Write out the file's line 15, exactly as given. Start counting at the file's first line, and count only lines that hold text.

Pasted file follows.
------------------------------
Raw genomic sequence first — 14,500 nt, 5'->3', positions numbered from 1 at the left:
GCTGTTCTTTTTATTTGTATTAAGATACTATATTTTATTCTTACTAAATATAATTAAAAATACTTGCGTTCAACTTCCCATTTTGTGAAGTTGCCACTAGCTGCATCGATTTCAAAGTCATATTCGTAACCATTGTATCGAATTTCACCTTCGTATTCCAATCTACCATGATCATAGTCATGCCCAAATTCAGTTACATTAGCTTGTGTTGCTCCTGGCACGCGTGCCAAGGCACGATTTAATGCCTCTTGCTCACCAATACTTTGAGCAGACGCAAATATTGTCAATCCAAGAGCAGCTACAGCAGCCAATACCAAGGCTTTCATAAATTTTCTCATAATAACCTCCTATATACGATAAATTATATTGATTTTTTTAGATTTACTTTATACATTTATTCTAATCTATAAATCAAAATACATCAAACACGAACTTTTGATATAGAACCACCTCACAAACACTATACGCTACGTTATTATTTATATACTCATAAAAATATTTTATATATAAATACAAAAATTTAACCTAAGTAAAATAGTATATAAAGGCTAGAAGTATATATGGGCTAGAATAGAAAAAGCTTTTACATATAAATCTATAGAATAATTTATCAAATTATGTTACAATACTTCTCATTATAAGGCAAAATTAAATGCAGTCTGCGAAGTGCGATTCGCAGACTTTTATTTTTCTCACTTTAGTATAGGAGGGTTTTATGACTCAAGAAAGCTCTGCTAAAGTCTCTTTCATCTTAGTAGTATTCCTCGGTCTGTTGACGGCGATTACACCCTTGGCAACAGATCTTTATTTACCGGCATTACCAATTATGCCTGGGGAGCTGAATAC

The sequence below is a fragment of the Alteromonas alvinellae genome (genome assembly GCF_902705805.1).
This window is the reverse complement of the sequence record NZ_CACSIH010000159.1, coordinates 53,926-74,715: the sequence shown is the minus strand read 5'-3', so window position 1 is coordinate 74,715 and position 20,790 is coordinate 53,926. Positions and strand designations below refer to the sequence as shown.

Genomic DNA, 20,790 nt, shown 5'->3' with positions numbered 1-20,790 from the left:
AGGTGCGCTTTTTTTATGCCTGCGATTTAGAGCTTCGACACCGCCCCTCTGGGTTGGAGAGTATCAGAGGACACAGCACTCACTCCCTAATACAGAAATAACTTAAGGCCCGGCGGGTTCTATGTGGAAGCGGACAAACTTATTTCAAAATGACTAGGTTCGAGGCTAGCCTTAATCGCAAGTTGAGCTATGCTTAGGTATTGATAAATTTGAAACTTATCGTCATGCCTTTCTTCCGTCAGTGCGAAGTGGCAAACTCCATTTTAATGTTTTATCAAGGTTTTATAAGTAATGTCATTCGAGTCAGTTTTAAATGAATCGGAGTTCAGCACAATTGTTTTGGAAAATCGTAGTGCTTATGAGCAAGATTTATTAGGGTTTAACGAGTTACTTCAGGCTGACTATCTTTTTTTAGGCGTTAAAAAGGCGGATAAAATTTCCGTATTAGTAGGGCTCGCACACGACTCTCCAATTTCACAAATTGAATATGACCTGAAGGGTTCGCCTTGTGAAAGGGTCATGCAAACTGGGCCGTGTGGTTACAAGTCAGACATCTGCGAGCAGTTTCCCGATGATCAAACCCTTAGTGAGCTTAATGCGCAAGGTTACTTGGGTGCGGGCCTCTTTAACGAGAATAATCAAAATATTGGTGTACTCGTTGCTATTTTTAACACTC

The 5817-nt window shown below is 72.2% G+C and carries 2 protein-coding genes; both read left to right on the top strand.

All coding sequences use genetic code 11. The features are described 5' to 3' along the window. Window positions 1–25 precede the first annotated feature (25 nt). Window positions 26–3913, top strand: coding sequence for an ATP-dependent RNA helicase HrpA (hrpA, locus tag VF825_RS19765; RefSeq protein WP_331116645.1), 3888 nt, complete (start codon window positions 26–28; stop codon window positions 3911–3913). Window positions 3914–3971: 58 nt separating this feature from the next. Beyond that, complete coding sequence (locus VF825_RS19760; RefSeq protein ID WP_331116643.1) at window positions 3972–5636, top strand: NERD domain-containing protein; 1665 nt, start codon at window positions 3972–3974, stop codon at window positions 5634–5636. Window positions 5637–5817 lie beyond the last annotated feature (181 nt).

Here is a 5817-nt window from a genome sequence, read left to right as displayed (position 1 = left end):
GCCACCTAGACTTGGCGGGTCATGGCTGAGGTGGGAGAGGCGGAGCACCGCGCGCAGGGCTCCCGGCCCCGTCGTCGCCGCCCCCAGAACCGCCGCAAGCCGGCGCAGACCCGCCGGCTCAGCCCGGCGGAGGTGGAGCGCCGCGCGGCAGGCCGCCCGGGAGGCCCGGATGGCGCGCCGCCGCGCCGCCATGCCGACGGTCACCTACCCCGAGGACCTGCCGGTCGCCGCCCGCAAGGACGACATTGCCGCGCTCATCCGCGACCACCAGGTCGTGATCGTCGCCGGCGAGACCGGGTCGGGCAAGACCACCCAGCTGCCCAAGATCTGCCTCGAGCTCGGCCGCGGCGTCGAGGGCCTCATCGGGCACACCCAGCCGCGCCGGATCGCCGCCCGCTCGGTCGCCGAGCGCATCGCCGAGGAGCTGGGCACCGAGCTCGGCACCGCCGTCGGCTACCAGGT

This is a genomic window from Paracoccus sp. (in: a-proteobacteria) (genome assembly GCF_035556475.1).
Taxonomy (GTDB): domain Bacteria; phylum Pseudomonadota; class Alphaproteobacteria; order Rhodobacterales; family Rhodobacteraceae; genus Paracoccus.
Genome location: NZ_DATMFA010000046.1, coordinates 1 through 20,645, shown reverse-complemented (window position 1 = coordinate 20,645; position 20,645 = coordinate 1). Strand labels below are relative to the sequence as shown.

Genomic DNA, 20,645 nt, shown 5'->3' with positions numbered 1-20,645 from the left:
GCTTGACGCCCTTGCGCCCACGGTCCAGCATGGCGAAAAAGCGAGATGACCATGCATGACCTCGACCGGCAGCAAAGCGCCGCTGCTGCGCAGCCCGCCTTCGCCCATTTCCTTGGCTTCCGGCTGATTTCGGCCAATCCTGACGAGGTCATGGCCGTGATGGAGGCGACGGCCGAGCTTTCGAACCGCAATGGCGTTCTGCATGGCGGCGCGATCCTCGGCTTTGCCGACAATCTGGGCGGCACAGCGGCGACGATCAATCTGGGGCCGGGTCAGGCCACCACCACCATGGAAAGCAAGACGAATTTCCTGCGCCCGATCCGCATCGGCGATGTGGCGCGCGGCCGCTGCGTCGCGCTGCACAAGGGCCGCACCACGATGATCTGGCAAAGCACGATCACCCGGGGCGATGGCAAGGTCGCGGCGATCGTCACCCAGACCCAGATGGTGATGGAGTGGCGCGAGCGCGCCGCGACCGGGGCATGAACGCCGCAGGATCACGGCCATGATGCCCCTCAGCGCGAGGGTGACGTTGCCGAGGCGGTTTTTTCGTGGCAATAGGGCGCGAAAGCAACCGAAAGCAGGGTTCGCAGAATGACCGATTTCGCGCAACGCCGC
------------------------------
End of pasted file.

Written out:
GCTTGACGCCCTTGCGCCCACGGTCCAGCATGGCGAAAAAGCGAGATGACCATGCATGACCTCGACCGGCAGCAAAGCGCCGCTGCTGCGCAGCCCGCCTTCGCCCATTTCCTTGGCTTCCGGCTGATTTCGGCCAATCCTGACGAGGTCATGGCCGTGATGGAGGCGACGGCCGAGCTTTCGAACCGCAATGGCGTTCTGCATGGCGGCGCGATCCTCGGCTTTGCCGACAATCTGGGCGGCACAGCGGCGACGATCAATCTGGGGCCGGGTCAGGCCACCACCACCATGGAAAGCAAGACGAATTTCCTGCGCCCGATCCGCATCGGCGATGTGGCGCGCGGCCGCTGCGTCGCGCTGCACAAGGGCCGCACCACGATGATCTGGCAAAGCACGATCACCCGGGGCGATGGCAAGGTCGCGGCGATCGTCACCCAGACCCAGATGGTGATGGAGTGGCGCGAGCGCGCCGCGACCGGGGCATGAACGCCGCAGGATCACGGCCATGATGCCCCTCAGCGCGAGGGTGACGTTGCCGAGGCGGTTTTTTCGTGGCAATAGGGCGCGAAAGCAACCGAAAGCAGGGTTCGCAGAATGACCGATTTCGCGCAACGCCGC